Kansas students surprise Vietnam War vet with DC trip

By ERIC WILEY | The Salina Journal (Tribune News Service) | Published: March 16, 2017

Vietnam War veteran Doug Randolph has spoken to students in Alan English’s American history class at Salina Central High School in Salina, Kan. the past four years.

Each time he spoke to them about his nine months in Vietnam from 1970 to 1971, Randolph was presented with what English called an “inadequate” gift.

This year, Randolph received a surprise — a trip to Washington, D.C., through the Kansas Honor Flights program, which flies World War II, Korean War and Vietnam War veterans to Washington to see war memorials and other sites.

“This project was a great opportunity for the students to collaboratively work toward a goal. Through this they have also developed a better appreciation for veterans,” English said Wednesday, when Randolph made his latest annual visit to the school.

English said about 100 students helped raise money for Randolph's trip by hosting tailgate events during football games, helping advertise events and performing other tasks.

“Each student had a role and played a part in helping us make this happen for Doug,” he said. “We’ve raised enough money to send not just Doug but two veterans to D.C. We’re hoping to raise enough to send three or four.”

English and his students are hosting concession stands this spring during track meets, he said.

Randolph was surprised by the students' efforts.

"The kids here are fantastic," he said. "This was a great surprise."

Speaking sometimes rough

He said he enjoys speaking to them, but it was rough the first couple of years.

"There are some things I'd rather not speak about," he said.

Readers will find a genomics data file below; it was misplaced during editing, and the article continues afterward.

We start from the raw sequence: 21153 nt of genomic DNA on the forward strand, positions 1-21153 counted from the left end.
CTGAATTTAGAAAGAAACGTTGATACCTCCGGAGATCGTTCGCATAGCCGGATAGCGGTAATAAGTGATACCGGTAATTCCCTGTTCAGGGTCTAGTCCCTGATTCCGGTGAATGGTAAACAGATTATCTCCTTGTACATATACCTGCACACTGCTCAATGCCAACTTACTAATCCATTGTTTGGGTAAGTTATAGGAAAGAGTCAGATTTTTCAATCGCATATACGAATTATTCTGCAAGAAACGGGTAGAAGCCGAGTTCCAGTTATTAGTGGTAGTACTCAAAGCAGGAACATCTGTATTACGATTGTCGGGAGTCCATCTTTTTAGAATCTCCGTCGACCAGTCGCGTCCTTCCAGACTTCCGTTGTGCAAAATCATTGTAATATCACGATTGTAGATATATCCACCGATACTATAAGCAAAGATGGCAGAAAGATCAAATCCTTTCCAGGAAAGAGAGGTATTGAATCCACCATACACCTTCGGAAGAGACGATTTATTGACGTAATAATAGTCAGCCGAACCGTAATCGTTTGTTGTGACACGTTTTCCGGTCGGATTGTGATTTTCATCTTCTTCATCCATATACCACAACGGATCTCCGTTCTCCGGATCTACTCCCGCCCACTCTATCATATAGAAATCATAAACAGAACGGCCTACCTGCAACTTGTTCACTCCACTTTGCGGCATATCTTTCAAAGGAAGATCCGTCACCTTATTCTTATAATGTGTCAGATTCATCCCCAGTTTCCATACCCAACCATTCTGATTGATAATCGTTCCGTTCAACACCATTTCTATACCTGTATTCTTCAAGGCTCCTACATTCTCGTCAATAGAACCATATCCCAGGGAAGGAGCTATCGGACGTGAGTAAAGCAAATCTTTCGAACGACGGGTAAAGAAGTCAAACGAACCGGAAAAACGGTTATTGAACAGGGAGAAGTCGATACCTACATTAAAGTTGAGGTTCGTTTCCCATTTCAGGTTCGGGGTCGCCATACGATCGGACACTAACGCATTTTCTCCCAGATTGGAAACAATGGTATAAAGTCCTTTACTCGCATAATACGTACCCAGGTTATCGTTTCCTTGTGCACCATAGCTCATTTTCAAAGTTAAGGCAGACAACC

His involvement in the Vietnam War ended when he was shot in the abdomen Jan. 13, 1971.

Randolph was stationed outside of Da Nang in Vietnam.

On Wednesday, as he told students about his experiences, he allowed them to hold his medals and view pictures of his wartime buddies.

“Zippo lighters were our best friend during the war," Randolph said. "We used them to burn lots of villages."

Painting verbal pictures

Randolph painted verbal pictures of various events, including an incident in which a sniper in his unit killed a snake that would have bit one of them and members of his unit cutting off enemies' ears and hanging them around their necks.

“I also wrote lots of letters. Most of them were asking for hot sauce, jellybeans, Beefaroni — food mainly,” he said. “I had a way with words, so I wrote a lot of the love letters for our group. I had to have written letters to at least 10 to 15 girls I never laid eyes on. I also got extra food for doing that. Anything for the food.”

Randolph also spoke about the sacrifices of joining the military.

“At the time, I thought about going to Canada instead of Vietnam, but that was the easy way out,” he said. “Going over there took a lot of guts. You’re giving up everything you have — your family, girl, friends. You’re giving it all up.”

©2017 The Salina Journal (Salina, Kan.)
Visit The Salina Journal (Salina, Kan.) at www.saljournal.com
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